Tan, Cheryl H M; Pang, Tony C Y; Woon, Winston W L; Low, Jee Keem; Junnarkar, Sameer P

    2015-03-01

    Healthcare cost modeling have favored early (ELC) over interval laparoscopic cholecystectomy (ILC) for acute cholecystitis (AC). However, actual costs of treatment have never been studied. The aim of the present study was to compare actual hospital costs involved in ELC and ILC in patients with AC. Retrospective study of patients who underwent laparoscopic cholecystectomy for AC was conducted. Demographic, clinical, operative data and costs were extracted and analyzed. Between 2011 and 2013, 201 had laparoscopic surgery for AC at Tan Tock Seng Hospital, Singapore. One hundred and thirty-four (67%) patients underwent ELC (≤7 days of presentation, within index admission). Median total length of stay (LOS) was 4.6 and 6.8 days for ELC and ILC groups, respectively (P = 0.006). Patients who had ELC also had significantly lesser total number of admissions (P < 0.001). The median (IQR) total inpatient costs were €4.4 × 10(3) (3.6-5.6) and €5.5 × 10(3) (4.0-7.5) for ELC and ILC patients, respectively (P < 0.007). Costs associated with investigations were significantly higher in the ILC group (P = 0.039), of which serological costs made most difference (P < 0.005). The ward costs were also significantly higher in the ILC group. The cost differences reflect the significantly increased total LOS, and repeat presentations associated with ILC. Therefore, ELC should be the preferred management strategy for AC. © 2014 Japanese Society of Hepato-Biliary-Pancreatic Surgery.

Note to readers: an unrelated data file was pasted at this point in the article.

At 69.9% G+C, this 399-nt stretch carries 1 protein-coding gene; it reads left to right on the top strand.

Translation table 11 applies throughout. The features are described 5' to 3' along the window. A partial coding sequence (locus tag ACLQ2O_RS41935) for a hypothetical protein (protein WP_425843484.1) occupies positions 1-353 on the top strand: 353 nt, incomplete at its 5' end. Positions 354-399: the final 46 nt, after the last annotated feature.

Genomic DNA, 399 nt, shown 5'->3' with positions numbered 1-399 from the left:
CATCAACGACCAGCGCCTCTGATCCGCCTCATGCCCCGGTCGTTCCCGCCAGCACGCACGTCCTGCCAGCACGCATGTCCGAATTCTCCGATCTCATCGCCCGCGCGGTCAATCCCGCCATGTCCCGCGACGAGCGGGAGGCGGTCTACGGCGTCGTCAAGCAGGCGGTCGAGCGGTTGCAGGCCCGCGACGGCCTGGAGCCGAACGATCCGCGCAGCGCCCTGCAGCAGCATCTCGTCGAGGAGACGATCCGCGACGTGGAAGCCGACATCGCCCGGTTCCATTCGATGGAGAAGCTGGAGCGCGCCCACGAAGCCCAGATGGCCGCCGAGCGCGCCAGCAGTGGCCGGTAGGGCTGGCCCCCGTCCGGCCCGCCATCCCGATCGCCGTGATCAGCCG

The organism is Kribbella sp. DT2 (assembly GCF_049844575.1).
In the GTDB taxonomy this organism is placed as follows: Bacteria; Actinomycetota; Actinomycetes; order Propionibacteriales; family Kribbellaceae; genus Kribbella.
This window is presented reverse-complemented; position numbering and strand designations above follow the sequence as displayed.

2. Management of End-Stage Ankle Arthritis: Cost-Utility Analysis Using Direct and Indirect Costs.

    Science.gov (United States)

    Nwachukwu, Benedict U; McLawhorn, Alexander S; Simon, Matthew S; Hamid, Kamran S; Demetracopoulos, Constantine A; Deland, Jonathan T; Ellis, Scott J